Holy hopelessness

Denise Reesor is program director at Anabaptist Disabilities Network (ADN). ADN serves to nurture communities and congregations into becoming more inclusive to families and individuals touched by disabilities. She also studies school psychology where she loves learning about how to support the learning and emotional needs of children. Denise can be contacted at Denise@adnetonline.org. She lives in Goshen, Inidiana with her husband and attends East Goshen Mennonite Church.

The despair of depression has left my ability to hope, wounded and fragile. As we gather in advent to celebrate the hope of Jesus’s incarnation, I wrestle to understand my own experience with hopelessness.​

Indeed, for me, hopefulness is the first casualty of mental illness. And when my hopefulness and vigor for life start to slip, fear, bitterness and self-dislike take its place — a sorry exchange to be sure.

When hope eludes me, I understand how utterly I depend upon it. I realize that hope holds a material form in my body. Hope fills my bones and circulates through my blood. Hope is what keeps me walking, breathing and … expecting a future.

Hope can crumble in the wake of depression, because in the darkness of depression, there is no longer any sense of safety. Too much feels stripped away. Sleepless nights can dismantle any perceived inner strength. Teary-ness is embarrassing. And an endless emotional-emptiness feels too burdensome to subject friends to. In these times, it is hard to envision a future, impossible to make plans. For so long, this is what my hope was tied to, a promise and a pathway towards a bright and joyful future.

As my relationship to depression deepens and familiarizes, I am accepting that there are gifts that also come along with the suffering. And that the dark deflated experiences of hopelessness can birth a new version of hope. One that is more persistent, enduring, and resilient.

Within her poem, Blessing for a Lonely Night, Jan Richardson writes,

“When you have made my soul

as dark as the nighttime sky,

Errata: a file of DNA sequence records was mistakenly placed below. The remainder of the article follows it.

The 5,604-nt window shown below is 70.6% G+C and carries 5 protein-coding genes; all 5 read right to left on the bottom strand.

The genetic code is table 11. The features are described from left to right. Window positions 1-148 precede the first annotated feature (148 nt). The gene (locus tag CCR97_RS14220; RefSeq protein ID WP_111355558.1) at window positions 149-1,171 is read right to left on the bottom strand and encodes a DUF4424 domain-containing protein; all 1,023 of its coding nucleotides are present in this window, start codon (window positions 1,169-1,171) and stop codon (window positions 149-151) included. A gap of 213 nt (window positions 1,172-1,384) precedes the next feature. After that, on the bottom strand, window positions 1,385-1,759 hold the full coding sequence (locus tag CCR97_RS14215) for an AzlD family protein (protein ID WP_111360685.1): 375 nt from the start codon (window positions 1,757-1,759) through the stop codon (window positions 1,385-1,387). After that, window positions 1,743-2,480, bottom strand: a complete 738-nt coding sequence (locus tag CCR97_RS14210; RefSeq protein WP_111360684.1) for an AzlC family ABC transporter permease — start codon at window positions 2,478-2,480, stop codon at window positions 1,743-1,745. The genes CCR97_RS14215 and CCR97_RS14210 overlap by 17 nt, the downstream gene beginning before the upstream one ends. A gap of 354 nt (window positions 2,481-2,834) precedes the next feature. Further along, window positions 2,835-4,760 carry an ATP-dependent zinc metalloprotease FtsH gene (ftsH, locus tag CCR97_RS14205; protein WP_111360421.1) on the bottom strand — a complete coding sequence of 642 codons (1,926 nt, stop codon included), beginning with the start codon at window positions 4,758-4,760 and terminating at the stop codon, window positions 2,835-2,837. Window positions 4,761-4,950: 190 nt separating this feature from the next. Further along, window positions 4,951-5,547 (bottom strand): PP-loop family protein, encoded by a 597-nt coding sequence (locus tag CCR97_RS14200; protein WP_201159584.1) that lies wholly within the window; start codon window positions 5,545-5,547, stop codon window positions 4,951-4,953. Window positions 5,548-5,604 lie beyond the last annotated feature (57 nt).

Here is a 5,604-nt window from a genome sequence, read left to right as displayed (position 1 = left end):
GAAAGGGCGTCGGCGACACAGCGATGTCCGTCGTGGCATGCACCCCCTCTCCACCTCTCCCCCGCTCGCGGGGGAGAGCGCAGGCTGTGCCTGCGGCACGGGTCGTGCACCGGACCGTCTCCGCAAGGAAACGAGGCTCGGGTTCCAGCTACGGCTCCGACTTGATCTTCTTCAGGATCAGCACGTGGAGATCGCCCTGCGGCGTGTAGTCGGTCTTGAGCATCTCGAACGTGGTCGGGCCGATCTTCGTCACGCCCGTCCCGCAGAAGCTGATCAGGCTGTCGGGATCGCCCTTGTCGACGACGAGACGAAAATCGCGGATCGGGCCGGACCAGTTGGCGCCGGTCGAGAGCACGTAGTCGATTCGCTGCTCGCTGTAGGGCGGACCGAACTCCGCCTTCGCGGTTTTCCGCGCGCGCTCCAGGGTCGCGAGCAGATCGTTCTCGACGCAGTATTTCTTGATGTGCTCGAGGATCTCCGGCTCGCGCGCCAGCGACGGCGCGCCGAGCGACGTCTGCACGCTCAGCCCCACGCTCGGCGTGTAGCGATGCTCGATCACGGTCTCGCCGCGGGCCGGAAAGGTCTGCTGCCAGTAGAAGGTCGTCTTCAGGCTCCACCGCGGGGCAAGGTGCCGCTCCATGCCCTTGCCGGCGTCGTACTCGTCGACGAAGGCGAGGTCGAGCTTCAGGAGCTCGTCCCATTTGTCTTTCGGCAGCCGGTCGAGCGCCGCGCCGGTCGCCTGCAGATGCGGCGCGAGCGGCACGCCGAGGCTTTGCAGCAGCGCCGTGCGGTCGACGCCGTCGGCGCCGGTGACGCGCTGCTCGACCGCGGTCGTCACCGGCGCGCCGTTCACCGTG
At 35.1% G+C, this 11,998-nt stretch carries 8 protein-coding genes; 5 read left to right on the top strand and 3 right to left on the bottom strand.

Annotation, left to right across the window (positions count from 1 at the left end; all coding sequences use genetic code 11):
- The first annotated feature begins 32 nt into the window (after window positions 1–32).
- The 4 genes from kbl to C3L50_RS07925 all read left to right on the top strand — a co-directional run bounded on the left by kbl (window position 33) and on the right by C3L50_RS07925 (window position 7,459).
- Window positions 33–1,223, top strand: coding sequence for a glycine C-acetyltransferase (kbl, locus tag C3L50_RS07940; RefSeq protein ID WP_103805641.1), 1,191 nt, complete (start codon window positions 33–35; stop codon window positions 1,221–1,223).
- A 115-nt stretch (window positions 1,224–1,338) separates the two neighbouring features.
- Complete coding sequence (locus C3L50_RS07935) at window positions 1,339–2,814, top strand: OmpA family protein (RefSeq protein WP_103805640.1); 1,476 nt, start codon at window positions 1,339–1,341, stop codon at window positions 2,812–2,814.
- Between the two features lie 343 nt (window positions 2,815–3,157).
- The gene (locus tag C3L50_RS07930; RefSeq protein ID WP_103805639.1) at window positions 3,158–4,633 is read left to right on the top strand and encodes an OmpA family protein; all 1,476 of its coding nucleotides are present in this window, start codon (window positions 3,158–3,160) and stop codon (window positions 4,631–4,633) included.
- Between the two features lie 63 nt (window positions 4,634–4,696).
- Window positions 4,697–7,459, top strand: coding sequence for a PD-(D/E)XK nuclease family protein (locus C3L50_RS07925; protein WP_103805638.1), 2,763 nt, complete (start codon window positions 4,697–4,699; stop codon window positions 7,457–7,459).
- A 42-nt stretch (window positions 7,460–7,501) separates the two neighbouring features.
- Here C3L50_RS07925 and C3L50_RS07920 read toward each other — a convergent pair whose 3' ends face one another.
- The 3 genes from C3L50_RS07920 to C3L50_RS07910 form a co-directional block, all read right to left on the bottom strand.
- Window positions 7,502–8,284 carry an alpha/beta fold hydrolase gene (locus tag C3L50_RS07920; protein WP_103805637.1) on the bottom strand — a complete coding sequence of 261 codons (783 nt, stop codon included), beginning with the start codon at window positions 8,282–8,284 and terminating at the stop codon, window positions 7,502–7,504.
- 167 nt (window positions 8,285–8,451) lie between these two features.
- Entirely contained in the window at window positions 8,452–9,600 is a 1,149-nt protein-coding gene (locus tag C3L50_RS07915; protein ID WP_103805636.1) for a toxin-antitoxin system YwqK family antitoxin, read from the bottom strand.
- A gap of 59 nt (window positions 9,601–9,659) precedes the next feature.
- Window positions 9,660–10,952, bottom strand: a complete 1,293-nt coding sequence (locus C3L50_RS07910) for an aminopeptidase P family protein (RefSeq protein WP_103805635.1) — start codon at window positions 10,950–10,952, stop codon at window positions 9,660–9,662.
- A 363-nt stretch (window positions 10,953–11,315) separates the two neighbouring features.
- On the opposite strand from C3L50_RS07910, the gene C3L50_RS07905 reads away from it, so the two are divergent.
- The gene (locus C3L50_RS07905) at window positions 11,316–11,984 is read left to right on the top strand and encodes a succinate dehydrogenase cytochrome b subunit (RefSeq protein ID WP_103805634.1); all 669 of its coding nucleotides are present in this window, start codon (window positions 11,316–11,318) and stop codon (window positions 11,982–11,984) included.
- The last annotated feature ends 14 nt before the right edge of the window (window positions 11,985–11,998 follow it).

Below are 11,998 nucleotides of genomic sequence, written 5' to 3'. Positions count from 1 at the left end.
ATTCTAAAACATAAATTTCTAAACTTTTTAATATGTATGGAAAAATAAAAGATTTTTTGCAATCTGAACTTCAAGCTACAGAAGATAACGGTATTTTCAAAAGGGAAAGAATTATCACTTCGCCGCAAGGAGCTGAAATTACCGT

and when the shadows

are my only companions;

then, O God,

turn my face upward,

that I may know the grace of the stars

and give myself to rest.”[i]

In the times when I feel bereft of resources, there is nothing I can do except to look outside of myself for hope. I have cried out to friends for help, I have surrendered my own plans for the future and I have let go of unreasonable expectations. From this deep sigh of giving up, I am reminded that I was never expected to generate everything I need on my own. I was never expected to feel hope and cheer at every stage, and I find that rest can be had even without the certainty of safety or personal strength.

My hope has been bashed and bruised by depression. It is not as optimistic and peppy as it once was. And in all honesty, I often miss the light-hearted, easily come-by, hopefulness that I once held.

But in its place, a more advent-like hope has grown. It is a hope that still knows longing every day. It is a hope that understands that I cannot plan a protected and comfortable future for myself or loved ones.

But it is also a hope that fully expects that God’s presence will provide the people, the help and the rest that I require, bit by bit … day by day.

For those of us experiencing this advent as a season of hopelessness — take courage. Just as Mary set out on a difficult mission with scant provisions, so too we can head out fearlessly without enough, expecting God to meet us along the way with a donkey, a barn to rest in and a partner that can be convinced to make the journey as well (using more modern resources perhaps!). Use your own darkness to illuminate God’s relentless presence.

And for those for whom lightness and joy do greet you this advent season, I encourage you to be God’s hands gently turning the faces of the hopeless to the stars. Be a nonjudgmental listener. Refuse to be afraid of someone else’s sorrow. Invite those who need companionship into your home and family gatherings. Give the gift of a massage or provide respite for caregivers. Above all, be present — seeing your own hope as a commodity that can help others keep walking, breathing and expecting.

To all of you, whether you are weary, grief stricken, lost in depression or joyful, lighthearted and cheery, or most likely somewhere in between, we wish you God’s daily sustaining presence this Advent season  and into the coming new year.

[i] The full blessing can be found in Jan Richardson’s book, Night Visions